European states must invest in a more joined-up common foreign policy. The response to the Ukraine crisis shows its potential, the ongoing civil war in Syria the consequences of inaction.The need for a joint European foreign policy is obvious. Individually, not even the most powerful states in Europe can get much done – they are consigned to endure events rather than shape them. Germany is not in a position to influence Russian behavior in Eastern Europe alone; France cannot single-handedly stop the advance of Islamic militants in North Africa; Italy cannot stabilize Libya by itself. None of them can negotiate with China as equals – and alone, none of them can achieve much of anything in Washington. And if this applies to Europe’s major powers, it applies all the more so to its medium- and small-sized states.
A truly joint European foreign policy – in contrast to the Common Foreign and Security Policy (CFSP) presently pursued by Brussels – offers the chance to strengthen not only the framework in which individual states operate, but also to multiply their weight, allowing each member state to punch far above its weight in the international arena. The tasks such a foreign policy would be charged with are no less clear: first, stabilizing Europe’s neighborhood; second, strengthening the partnership with the United States; and third, helping to shape the future of globalization.
Stabilization of the Neighborhood
The post-Soviet space has not developed a stable, prosperous order. Russiaʼs view of other post-Soviet countries as its sphere of control is as challenging as the weakness of state structures in the region. Where there is no widely legitimized government delivering public goods, where Mafia-like clans dominate the heights of economic and political power, states will remain fragile and borders unsafe. And as long as Russia systematically inhibits the construction of more solid state structures, the economies will remain weak, the societies will remain fragmented, and policy will generally be structured autocratically.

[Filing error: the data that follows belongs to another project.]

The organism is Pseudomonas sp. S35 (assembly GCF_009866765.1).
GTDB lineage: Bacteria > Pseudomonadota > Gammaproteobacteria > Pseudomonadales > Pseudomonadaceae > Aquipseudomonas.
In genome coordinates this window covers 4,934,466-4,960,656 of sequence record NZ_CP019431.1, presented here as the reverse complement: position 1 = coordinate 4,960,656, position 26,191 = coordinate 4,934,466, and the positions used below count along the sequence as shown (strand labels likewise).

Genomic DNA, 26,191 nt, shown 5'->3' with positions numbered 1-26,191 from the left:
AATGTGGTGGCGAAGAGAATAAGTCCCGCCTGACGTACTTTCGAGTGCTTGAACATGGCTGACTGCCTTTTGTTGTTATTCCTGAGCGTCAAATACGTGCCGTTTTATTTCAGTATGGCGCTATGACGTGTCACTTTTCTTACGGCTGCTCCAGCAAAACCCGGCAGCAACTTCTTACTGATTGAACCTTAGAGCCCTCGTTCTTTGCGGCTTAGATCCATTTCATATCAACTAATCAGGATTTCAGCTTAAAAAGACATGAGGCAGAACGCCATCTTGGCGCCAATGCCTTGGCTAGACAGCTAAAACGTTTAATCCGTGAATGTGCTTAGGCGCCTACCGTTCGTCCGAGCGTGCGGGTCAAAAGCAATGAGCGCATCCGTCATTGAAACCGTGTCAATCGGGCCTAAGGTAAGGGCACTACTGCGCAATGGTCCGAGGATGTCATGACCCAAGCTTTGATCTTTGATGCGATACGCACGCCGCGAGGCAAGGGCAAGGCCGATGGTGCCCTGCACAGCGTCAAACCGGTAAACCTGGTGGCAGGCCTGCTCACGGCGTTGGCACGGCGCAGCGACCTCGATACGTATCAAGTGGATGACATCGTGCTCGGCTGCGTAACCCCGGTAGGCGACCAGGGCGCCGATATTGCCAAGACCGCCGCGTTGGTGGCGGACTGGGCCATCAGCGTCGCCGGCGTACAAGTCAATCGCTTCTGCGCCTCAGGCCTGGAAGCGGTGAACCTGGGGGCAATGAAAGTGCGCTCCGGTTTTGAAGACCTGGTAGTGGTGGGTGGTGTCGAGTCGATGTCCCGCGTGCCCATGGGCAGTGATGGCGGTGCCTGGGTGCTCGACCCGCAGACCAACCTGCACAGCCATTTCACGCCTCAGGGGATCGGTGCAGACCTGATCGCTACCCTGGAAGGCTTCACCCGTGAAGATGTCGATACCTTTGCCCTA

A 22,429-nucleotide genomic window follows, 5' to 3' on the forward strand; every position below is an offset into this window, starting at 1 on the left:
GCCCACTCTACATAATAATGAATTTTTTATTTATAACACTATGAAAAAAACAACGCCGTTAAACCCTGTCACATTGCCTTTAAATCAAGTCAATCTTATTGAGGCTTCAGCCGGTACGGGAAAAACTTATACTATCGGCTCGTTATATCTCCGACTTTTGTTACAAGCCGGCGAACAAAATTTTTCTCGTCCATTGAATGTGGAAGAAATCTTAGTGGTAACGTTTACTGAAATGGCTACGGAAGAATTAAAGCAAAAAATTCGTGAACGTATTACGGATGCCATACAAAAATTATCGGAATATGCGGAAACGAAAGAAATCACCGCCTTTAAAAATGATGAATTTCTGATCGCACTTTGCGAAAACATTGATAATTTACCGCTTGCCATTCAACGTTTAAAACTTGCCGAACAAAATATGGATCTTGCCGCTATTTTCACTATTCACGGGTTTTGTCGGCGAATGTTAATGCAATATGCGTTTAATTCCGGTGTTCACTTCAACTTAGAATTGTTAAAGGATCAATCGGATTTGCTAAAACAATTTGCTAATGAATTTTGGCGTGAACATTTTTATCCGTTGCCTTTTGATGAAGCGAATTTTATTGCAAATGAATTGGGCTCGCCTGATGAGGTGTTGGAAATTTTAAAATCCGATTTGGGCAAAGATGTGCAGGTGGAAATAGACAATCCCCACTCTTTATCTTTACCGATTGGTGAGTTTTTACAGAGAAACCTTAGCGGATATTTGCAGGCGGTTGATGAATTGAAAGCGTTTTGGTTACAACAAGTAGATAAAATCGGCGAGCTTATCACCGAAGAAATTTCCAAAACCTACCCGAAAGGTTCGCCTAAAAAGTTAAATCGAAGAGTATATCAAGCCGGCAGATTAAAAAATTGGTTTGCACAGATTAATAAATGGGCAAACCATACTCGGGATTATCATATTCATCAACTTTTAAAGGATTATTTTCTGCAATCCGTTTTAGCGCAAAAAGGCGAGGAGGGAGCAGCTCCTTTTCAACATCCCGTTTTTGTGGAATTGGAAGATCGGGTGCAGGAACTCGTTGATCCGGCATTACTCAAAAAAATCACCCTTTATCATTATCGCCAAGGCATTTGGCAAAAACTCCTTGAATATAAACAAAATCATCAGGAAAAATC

Here Europe has a double task. First, it must limit Russian aggression, meaning discouraging Moscow from implementing its designs through violence. That will make room for the second task: stabilizing state institutions and strengthening their orientation toward liberal democracy.
If Europe ignores these tasks, instability will grow – and that means more conflicts, more war, more refugees and displacements, and more crime. Europe cannot permanently screen itself off from the East; it must invest in the construction and expansion of order. A prosperous eastern neighborhood offers more than just new markets – the region can also serve as a connection between Europe, Russia, and China.
The ongoing crisis in Syria proves that Europe cannot shield itself from instability in its neighborhood, and that any attempt to do so will carry enormous costs. Just as in the eastern neighborhood, in Europe’s south the construction and expansion of more solid, legitimate, and competent state structures is the core task.